Described as a playground for the rich, Singapore offers more than just high-end shopping malls, luxury hotels, and fine dining (though it’s worth indulging in those if you want). There are many family-friendly attractions and lovely public spaces that make visiting this modern city worthwhile. Singapore has an excellent public transportation system. English is spoken everywhere and signs are in English as well.
Marina Bay Sands
The plush Marina Bay Sands resort complex includes a hotel, high-end luxury brands, a mall with a canal running through it, the Art Science Museum, and the Marina Bay Sands Skypark – a vantage point for taking in the entire city. The Skypark’s viewing deck and infinity pool are found in the ship that tops the hotel. Only hotel guests are allowed to use the infinity pool but anyone can visit the observation deck.
If the observation deck at the Marina Bay Sands doesn’t quite do it for you, try the Singapore Flyer, the world’s largest giant observation wheel. Choose from several different packages that allow you to be served and pampered while enjoying a view that encompasses not only the Singapore skyline, but reaches to the Spice Islands of Indonesia and Malaysia’s Straits of Johor.
If you’ve ever visited China, Singapore’s Chinatown neighborhood will bring you right back there. From the small mom-and-pop stores and authentic Chinese food to the bright red lanterns, there’s an excitement and hustle in this district. You can visit the Chinese Heritage Centre and see the impressive and beautiful Sri Mariamman Hindu temple.
Changi Chapel and Museum
The museum displays the letters, photographs, drawings, and personal effects that are now testaments to the imprisonment of more than 50,000 civilians and soldiers in Changi Prison, thanks to World War II. The Changi Chapel, found in the open-air courtyard of the museum, is a replica of one of the many chapels that were built during World War II.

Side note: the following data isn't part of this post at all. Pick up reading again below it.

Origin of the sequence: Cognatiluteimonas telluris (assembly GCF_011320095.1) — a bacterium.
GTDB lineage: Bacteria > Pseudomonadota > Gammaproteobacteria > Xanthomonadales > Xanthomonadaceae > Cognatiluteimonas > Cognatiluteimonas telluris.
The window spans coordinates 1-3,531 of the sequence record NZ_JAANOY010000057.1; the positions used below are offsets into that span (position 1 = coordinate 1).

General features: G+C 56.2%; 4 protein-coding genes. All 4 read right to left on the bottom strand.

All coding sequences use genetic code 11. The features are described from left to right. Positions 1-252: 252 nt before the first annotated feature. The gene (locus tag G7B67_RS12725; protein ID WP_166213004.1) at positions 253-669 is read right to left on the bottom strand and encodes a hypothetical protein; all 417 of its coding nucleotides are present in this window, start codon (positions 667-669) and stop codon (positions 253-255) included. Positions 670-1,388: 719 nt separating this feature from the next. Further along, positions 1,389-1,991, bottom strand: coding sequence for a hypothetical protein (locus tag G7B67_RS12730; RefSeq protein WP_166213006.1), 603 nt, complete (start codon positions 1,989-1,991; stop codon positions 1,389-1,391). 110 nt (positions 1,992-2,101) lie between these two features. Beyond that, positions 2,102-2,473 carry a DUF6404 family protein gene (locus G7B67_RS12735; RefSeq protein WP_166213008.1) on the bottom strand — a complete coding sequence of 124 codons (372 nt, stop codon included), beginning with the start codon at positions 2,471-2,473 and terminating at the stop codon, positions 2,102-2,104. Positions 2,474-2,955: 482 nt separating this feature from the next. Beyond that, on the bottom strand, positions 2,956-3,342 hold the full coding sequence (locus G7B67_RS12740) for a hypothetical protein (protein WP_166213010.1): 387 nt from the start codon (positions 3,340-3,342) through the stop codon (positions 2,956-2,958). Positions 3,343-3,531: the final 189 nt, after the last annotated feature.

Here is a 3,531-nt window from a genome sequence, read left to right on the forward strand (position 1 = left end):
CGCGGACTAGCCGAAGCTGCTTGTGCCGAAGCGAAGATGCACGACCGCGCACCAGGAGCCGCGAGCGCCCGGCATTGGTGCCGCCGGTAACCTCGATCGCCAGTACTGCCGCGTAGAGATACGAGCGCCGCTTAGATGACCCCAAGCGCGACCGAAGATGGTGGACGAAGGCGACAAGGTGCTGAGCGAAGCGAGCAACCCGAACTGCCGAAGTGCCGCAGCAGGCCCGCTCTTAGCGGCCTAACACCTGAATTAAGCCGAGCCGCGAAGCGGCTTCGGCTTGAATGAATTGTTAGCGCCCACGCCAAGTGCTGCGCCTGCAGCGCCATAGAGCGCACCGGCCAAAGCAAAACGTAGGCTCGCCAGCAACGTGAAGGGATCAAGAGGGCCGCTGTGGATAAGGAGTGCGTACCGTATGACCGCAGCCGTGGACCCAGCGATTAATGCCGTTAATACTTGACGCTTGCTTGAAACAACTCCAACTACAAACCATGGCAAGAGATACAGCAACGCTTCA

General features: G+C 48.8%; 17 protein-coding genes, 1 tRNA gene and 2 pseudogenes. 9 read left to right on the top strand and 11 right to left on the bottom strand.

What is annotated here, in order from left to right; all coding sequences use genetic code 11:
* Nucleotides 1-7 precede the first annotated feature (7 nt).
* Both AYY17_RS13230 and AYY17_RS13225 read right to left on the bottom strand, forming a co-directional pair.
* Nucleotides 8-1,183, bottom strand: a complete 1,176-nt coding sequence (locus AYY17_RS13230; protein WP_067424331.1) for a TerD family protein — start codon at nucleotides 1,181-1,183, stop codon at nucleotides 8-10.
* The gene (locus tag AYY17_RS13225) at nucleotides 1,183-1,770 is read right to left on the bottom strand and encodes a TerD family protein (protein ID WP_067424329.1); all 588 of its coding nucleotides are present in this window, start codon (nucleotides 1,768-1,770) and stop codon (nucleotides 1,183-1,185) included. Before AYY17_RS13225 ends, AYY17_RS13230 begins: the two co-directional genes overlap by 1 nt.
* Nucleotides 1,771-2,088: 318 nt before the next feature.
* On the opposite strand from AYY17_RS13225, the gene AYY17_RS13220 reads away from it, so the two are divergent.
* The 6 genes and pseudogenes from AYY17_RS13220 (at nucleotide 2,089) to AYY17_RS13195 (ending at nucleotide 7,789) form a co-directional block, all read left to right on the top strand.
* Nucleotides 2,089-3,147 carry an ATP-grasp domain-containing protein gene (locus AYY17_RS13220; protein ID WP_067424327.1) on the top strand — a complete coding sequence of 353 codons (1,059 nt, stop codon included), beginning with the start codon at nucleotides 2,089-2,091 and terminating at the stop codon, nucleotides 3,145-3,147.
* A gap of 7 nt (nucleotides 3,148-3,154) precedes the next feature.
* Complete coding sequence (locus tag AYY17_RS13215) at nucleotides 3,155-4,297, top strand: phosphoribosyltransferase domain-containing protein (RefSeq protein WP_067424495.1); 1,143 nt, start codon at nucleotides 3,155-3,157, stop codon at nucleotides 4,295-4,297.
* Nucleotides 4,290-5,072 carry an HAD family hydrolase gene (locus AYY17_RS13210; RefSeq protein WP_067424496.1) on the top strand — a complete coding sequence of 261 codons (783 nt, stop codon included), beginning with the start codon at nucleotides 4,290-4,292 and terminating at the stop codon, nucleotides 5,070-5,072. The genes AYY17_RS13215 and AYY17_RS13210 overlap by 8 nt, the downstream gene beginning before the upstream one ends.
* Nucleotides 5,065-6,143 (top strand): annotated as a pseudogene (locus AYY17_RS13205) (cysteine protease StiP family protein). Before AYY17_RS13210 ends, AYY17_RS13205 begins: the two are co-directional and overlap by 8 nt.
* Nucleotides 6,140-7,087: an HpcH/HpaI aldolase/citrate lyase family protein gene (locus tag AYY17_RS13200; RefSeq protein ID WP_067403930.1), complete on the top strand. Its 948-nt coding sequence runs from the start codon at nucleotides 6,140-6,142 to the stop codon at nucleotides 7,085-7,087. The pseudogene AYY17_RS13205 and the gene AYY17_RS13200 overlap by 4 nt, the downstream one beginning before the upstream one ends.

The world’s best rainforest zoo, the Singapore Zoo is a pretty impressive place. The facility is clean and inviting, and the animals appear well treated with plenty of lush vegetation and habitat space. There is also a large chimpanzee family, zebras, meerkats, a komodo dragon, mole rats, white tigers, orangutans, kangaroos, and many other creatures. There’s also the Night Safari, River Safari (including a giant panda forest), and the Jurong Bird Park.
Singapore isn’t exactly known as a beach destination, but if you’re really craving some fun in the sun, Sentosa Island is the place to find it. Siloso Beach is a good spot for getting in beach time. There is also an Underwater World aquarium where you can swim with dolphins. A must-see on Sentosa Island is the Merlion, Singapore’s famous statue that has the head of a lion and the body of a fish.
This delightful riverside development is packed full of bustling bars and restaurants, boutique shops and pumping nightclubs, attracting a steady stream of tourists alongside Singapore’s party animals. Clarke Quay’s location takes full advantage of the picturesque body of water that emerges from the city’s main river.
Universal Studios Singapore
The Universal Studios Singapore is the first of its kind to open in Southeast Asia. The park has more than 20 attractions in themed zones including the Lost World, Ancient Egypt, New York, Hollywood, Madagascar and Far Far Away (remember Shrek?). Regarding the rides, two are water themed and five are thrilling roller coasters of which two of are currently the world’s tallest ‘dueling’ roller coasters.
Travelers who enjoy nightlife but are tired of the club scene should head over to Night Safari where nocturnal animals are on display. Since it opened in 1984, it is one of Singapore’s top attractions, with more than one million people annually enjoying a tram ride through seven of the world’s geographic regions.
Gardens by the Bay
This is a recent addition to Singapore’s tourist attractions, but is one that gardeners won’t want to miss visiting. Open less than a decade, Gardens by the Bay is built on reclaimed land in central Singapore. It consists of three gardens: Bay Central, a garden with a waterfront walk that will eventually connect the other two gardens; Bay East, which is opening in phases as sections are completed, and Bay South, the largest garden, which showcases tropical horticulture and includes tree-like structures up to 50 meters (160 feet) high that dominate the Gardens’ landscape.